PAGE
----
Example - Horizontal line

Chart.js

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Simple. Clean. User-friendly.

Perfect words to describe the Chart.js library. The Chart.js library is an HTML5-based JavaScript library for creating animated, interactive, and customizable charts and graphs.

With Chart.js, you can easily visualize your mixed chart types without hassle, creating responsive web pages by default.

This library allows you to get started with visualizing your data in quick time. Easy to set up, and beginner friendly. With it, you won’t have to get involved in browser compatibility issues, as it supports older browsers.

To install Chart.js using npm:

npm install chart.js --save 

Proper documentation and some tutorials on this library exist on their official website and GitHub page.

Example - Radar

Chartist

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If you are looking to create beautiful, responsive, reader-friendly charts, Chartist is the library to utilize.

Chartist uses SVG to render charts. It also gives the functionality of customizing your charts using CSS media queries and creative animations. You can bring all of your creativity into your charts.

Chartist is notably easy to configure, as well as being easy to customize with Sass. It, however, doesn’t support older browsers like its “sister” Chart.js does.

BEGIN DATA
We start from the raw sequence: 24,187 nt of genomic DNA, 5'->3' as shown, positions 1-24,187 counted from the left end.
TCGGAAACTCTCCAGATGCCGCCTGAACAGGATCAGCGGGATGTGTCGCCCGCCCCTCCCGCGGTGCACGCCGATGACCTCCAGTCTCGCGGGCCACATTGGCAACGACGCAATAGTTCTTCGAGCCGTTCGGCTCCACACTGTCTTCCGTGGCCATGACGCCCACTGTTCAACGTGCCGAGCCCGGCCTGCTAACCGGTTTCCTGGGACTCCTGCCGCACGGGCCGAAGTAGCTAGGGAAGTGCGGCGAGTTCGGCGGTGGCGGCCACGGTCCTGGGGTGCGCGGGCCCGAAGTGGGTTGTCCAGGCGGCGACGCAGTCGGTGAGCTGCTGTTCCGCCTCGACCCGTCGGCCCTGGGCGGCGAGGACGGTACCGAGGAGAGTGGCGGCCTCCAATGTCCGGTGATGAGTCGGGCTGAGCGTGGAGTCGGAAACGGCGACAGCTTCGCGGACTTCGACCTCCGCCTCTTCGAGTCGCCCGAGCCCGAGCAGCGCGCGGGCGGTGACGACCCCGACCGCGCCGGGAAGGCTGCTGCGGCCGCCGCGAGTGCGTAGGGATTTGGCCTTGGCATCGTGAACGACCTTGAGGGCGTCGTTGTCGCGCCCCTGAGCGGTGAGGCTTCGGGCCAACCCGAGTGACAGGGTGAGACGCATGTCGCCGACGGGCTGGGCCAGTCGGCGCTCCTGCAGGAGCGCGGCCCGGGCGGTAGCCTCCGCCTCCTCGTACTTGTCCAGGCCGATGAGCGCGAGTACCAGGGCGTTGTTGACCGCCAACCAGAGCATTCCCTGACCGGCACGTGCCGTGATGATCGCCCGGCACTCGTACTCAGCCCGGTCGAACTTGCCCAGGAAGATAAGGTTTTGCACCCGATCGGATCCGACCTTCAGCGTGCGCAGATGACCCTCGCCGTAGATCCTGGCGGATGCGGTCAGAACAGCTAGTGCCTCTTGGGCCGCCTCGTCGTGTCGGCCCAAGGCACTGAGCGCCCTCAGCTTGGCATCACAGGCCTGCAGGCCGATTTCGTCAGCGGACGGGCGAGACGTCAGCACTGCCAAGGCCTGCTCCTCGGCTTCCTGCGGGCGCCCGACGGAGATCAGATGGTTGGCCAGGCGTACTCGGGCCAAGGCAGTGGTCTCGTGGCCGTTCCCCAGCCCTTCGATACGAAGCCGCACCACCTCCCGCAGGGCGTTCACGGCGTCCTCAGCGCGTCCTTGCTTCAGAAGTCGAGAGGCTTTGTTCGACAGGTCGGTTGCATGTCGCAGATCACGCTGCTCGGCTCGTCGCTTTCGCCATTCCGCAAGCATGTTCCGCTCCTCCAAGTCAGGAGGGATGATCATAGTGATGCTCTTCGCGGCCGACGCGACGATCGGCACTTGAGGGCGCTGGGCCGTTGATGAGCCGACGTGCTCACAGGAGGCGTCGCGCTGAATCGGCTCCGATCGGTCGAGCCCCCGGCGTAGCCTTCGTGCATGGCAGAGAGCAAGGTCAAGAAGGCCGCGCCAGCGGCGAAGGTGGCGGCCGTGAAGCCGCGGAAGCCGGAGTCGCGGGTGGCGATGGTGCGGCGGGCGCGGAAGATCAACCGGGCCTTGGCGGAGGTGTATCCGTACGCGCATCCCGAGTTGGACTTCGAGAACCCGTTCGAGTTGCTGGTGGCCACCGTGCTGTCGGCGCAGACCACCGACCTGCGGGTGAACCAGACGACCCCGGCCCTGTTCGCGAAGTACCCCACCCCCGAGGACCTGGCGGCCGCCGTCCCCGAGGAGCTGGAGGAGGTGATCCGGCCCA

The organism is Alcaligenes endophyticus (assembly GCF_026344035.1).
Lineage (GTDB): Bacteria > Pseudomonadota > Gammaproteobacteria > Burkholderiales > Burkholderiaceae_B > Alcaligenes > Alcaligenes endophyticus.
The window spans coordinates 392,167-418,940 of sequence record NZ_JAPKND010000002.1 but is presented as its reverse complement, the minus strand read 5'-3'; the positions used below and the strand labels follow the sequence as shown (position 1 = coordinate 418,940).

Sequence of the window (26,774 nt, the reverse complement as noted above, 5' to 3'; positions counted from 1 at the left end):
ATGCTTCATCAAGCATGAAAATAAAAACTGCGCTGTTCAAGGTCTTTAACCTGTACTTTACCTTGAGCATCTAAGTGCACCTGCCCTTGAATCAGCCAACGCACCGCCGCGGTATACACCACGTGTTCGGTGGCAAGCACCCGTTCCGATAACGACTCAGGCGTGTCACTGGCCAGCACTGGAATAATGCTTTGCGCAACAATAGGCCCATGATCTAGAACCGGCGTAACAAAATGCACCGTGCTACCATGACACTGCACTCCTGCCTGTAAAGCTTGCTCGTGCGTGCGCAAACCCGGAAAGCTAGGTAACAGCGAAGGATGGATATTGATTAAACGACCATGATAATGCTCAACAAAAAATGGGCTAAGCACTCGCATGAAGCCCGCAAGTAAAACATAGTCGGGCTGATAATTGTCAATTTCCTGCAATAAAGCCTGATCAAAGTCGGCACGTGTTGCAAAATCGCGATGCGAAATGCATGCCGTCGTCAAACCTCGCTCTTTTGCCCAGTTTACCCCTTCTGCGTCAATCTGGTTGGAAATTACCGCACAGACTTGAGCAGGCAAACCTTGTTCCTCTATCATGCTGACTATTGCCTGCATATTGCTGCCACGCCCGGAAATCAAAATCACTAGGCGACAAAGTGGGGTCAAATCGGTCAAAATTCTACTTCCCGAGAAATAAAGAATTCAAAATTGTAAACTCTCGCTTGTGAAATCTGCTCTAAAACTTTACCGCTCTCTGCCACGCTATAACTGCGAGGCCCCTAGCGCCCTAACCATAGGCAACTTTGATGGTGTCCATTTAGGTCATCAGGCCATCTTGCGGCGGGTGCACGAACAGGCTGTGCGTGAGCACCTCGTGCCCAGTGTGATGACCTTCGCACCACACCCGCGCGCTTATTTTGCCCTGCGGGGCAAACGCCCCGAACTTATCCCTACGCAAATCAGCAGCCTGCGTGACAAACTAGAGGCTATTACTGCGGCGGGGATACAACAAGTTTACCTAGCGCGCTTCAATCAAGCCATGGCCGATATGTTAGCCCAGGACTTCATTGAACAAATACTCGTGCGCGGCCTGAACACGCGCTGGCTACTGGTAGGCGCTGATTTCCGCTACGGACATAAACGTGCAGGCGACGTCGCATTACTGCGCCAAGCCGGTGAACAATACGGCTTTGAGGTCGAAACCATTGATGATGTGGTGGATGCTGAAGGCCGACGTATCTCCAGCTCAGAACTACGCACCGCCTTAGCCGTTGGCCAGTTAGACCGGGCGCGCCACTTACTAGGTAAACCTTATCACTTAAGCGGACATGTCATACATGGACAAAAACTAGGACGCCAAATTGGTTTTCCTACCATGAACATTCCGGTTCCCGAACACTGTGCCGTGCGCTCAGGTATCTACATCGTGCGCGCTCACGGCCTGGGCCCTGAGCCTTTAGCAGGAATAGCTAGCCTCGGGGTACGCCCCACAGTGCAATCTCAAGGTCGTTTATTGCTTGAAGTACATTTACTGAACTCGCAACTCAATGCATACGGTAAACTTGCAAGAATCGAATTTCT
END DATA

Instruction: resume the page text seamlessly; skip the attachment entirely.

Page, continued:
You can imagine how much perfection you can come up with, as you get to beautify your SVG by styling with CSS and creating all the lovely animations you desire.

This library can also be installed using npm:

npm install chartist --save 

There is a lot of information on using this library on its official website.

Example - Pie chart with custom labels

C3.js

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Just like TauCharts, C3 is another very efficient D3-based chart visualization library. As a plus, it allows you to create classes that can easily be customized to personal taste or style.

C3, on the surface, looks like a difficult library to use. However, the moment you get a hold of its techniques, there is no stopping you.

With this charting library, you can update charts even after the first rendering by creating callbacks. It is easy to find your way around using this library, as it also reduces the work to be done by allowing you create reusable charts for your web applications.

To install the C3 chart library using npm, type the following command:

npm install c3 

More on this library can be read up on from the official website and the GitHub page.

Example - Combination chart

HighChartsImage title

Bring your data to life with HighCharts.js.

With HighCharts, you can create interactive charts using pure JavaScript. It renders easily with SVG and works perfectly with HTML5 as you try to add interactive charts to your web applications.

It is very much lightweight, as it doesn’t require any plugins. This doesn’t make it any less efficient than the other charting libraries. You can create any chart you can think of, be it the column, bar, pie, or polar chart without putting memory on the line.

For all of its simplicity, HighCharts is also very much compatible with old browsers, so you can pick it if you don’t need to represent data using advanced charting styles.

It can also be installed using npm:

npm install highcharts --save 

To know more about this library, check out the official website and GitHub page.